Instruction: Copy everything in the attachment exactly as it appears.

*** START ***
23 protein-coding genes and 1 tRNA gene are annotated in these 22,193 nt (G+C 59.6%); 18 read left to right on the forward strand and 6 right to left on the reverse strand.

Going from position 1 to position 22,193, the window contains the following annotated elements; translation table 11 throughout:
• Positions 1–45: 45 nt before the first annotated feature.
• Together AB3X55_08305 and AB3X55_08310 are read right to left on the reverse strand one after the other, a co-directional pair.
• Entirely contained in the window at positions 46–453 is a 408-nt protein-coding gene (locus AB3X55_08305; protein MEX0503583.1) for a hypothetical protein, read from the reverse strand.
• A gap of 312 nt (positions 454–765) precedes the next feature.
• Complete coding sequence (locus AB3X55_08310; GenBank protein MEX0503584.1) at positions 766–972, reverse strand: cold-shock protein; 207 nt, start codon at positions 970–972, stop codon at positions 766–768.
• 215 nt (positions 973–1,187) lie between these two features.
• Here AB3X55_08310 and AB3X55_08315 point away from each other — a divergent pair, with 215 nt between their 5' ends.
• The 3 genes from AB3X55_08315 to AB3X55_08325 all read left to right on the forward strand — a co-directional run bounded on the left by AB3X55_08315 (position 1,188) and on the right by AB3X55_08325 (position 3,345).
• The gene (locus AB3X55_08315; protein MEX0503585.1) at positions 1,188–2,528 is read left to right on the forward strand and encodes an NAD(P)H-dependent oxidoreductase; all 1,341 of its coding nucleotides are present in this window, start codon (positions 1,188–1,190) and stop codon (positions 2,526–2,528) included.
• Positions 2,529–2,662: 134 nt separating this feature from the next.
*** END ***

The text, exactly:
23 protein-coding genes and 1 tRNA gene are annotated in these 22,193 nt (G+C 59.6%); 18 read left to right on the forward strand and 6 right to left on the reverse strand.

Going from position 1 to position 22,193, the window contains the following annotated elements; translation table 11 throughout:
• Positions 1–45: 45 nt before the first annotated feature.
• Together AB3X55_08305 and AB3X55_08310 are read right to left on the reverse strand one after the other, a co-directional pair.
• Entirely contained in the window at positions 46–453 is a 408-nt protein-coding gene (locus AB3X55_08305; protein MEX0503583.1) for a hypothetical protein, read from the reverse strand.
• A gap of 312 nt (positions 454–765) precedes the next feature.
• Complete coding sequence (locus AB3X55_08310; GenBank protein MEX0503584.1) at positions 766–972, reverse strand: cold-shock protein; 207 nt, start codon at positions 970–972, stop codon at positions 766–768.
• 215 nt (positions 973–1,187) lie between these two features.
• Here AB3X55_08310 and AB3X55_08315 point away from each other — a divergent pair, with 215 nt between their 5' ends.
• The 3 genes from AB3X55_08315 to AB3X55_08325 all read left to right on the forward strand — a co-directional run bounded on the left by AB3X55_08315 (position 1,188) and on the right by AB3X55_08325 (position 3,345).
• The gene (locus AB3X55_08315; protein MEX0503585.1) at positions 1,188–2,528 is read left to right on the forward strand and encodes an NAD(P)H-dependent oxidoreductase; all 1,341 of its coding nucleotides are present in this window, start codon (positions 1,188–1,190) and stop codon (positions 2,526–2,528) included.
• Positions 2,529–2,662: 134 nt separating this feature from the next.